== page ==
Berkeley College Recognizes National Healthcare Decisions Day on April 16, 2019

Speakers Encourage Individuals to Use Five Wishes Document with Loved Ones at Signing Event

 
FOR IMMEDIATE RELEASE
TUESDAY, APRIL 9, 2018
Contact: Ilene Greenfield
Director of Media Relations
973-278-5400, Ext. 1-5122
IGL@BerkeleyCollege.edu
 

 

BERKELEY COLLEGE RECOGNIZES NATIONAL HEALTHCARE DECISIONS DAY ON APRIL 16, 2019

Speakers Encourage Individuals to Use Five Wishes Document with Loved Ones at Signing Event: “Just Do It: Planning for a Good Life and Death”

Berkeley College

See caption below.
 

In recognition of New Jersey Governor Phil Murphy’s Proclamation declaring April 16, 2019, Healthcare Decisions Day, in accordance with National Healthcare Decisions Day, Berkeley College in Paramus, NJ, hosted “Just Do It: Planning for a Good Life and Death,” to inform and encourage individuals to think about, discuss, confirm their wishes in writing, and share this important information about their healthcare decisions with their families. The event, held on April 4, 2019, featured speakers Holly Schepisi, New Jersey Assemblywoman; and Sue Breithaupt, LCSW, Valley Community Health, who described personal experiences dealing with and managing these healthcare issues, as well as the signing of the Five Wishes by health officers Dawn Cetrulo and Judith Migliaccio, respectively, of Ridgewood and Paramus, NJ. Berkeley College collaborated with North Jersey Villages, the New Jersey Health Care Quality Institute and Bergen County’s Conversations of Your Life (COYL) organization to host this event.

According to Kathy Kuzma, President, North Jersey Villages, promotion of the Five Wishes document by COYL is due to the overwhelming response it has received as the first “living will with a heart and soul.”  This healthcare directive model is clear and easy to understand.  It helps people learn (1) how to choose the person they wish to make care decisions for them when they cannot; (2) what kind of medical treatment they want or do not want; (3) how comfortable they wish to be; (4) how they wish to be treated, and; (5) special things they wish their loved ones to know. 

“Reading and filling out the Five Wishes document has made me think about not only myself, but what I need to do to get my family members prepared,” said Ms. Cetrulo after publicly signing her Five Wishes.

Since there can be myriad situations that arise, when it comes to completing a Health Care Proxy, Shana Siegel, a certified eldercare attorney with Norris McLaughlin, PA, recommends focusing on functionality. “Ask yourself questions like what happens if I cannot get out of bed?  What if I can no longer recognize people?  What if I cannot speak or swallow, for example?  Write down and discuss what is important to you in these sort of circumstances. You can give your family the gift of knowing what to do when the time comes. This is a relief for the family.”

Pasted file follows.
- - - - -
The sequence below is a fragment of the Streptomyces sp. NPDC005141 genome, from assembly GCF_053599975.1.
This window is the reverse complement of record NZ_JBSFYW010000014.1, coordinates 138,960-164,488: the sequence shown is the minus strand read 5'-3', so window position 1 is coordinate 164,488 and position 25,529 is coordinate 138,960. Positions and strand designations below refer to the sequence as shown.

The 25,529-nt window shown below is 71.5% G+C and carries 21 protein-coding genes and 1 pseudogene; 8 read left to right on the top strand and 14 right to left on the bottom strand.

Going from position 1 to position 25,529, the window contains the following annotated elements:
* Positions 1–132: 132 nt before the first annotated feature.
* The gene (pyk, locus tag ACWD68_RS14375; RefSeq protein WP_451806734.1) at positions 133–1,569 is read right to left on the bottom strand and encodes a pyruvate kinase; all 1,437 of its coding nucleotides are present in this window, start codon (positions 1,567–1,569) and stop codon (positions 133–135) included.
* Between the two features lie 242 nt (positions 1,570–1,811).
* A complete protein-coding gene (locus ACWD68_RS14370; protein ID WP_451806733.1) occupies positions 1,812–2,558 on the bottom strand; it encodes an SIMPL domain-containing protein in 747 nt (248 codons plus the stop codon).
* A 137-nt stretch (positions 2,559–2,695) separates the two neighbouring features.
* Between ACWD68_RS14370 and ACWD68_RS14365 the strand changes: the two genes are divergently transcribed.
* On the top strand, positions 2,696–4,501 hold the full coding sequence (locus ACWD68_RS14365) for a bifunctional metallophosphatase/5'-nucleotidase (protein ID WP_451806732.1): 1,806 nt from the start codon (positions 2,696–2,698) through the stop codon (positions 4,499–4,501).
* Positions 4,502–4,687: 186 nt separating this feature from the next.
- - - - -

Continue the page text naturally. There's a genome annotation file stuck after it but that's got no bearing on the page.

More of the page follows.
Shari Haber, a consultant with Great Goodbyes, helps families and individuals with personalized death preparation and care. “The best time to think about death is when you are not dying, like now,” Ms. Haber said. “This empowers you and spares your family’s stress and expense.”  She told the audience that there are social media channels that have an impact and you will want to designate what to do with these and provide access to them. In this regard, you can consider designating a tech-savvy director.

Ms. Haber also suggested mending relationships so you do not die with regret. She talked about all the aspects surrounding death one needs to consider, such as what type of service, how you want to be remembered and so on.  “You can be very specific,” she said. “Some individuals indicate in detail what kind of room, what music, even the script, so funeral or memorial services are personalized.”  She also mentioned that items once only offered by the funeral home or cemetery are available at lower cost on Amazon or online. “There are individuals who are concerned about the environment, so now green burials are becoming popular,” she added.

“We have become a more mobile society, and with people in general less religiously affiliated, this may influence one’s preferences when choosing your location or what is to be done with your remains.”  

Another suggestion is to have conversations or share the story of your life with others. “Death can be a great inspiration for life; live your life with greater intention and gratitude,” she said.

 

Berkeley College

Photo Captions: Above: At the signing of their advance directive documents, left to right Adelisa Perez, Director of Quality, New Jersey Health Care Quality Institute, who served as witness; Judith Magliaccio, and Dawn Cetrulo, Health Officers, respectively, Paramus and Ridgewood, NJ; and Mistress of Ceremonies Kathy Kuzma, North Jersey Villages, Inc. Berkeley College hosted the event, “Just Do It: Planning for a Good Life and Death” on April 4, 2019 in recognition of Healthcare Decision Day. Below: Organizational leaders for programming events to recognize Healthcare Decision Day in New Jersey, are (left to right) Ramon Hache, Mayor of Ridgewood; Holly Schepisi, New Jersey Assemblywoman; Timothy D. Luing, Executive Vice President, Berkeley College; Shana Siegel, Esq., Norris McLaughlin, PA; Kathy Kuzma, President, North Jersey Villages, Inc.; and Shari Haber, Consultant, Great Goodbyes.

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To view high-resolution versions of these photos, visit:

Above: https://berkeleycollege.edu/press_release_images/SigningCR.jpg

Below: https://berkeleycollege.edu/press_release_images/PAR_HCDecisionsGroup_040419.jpg

 

 

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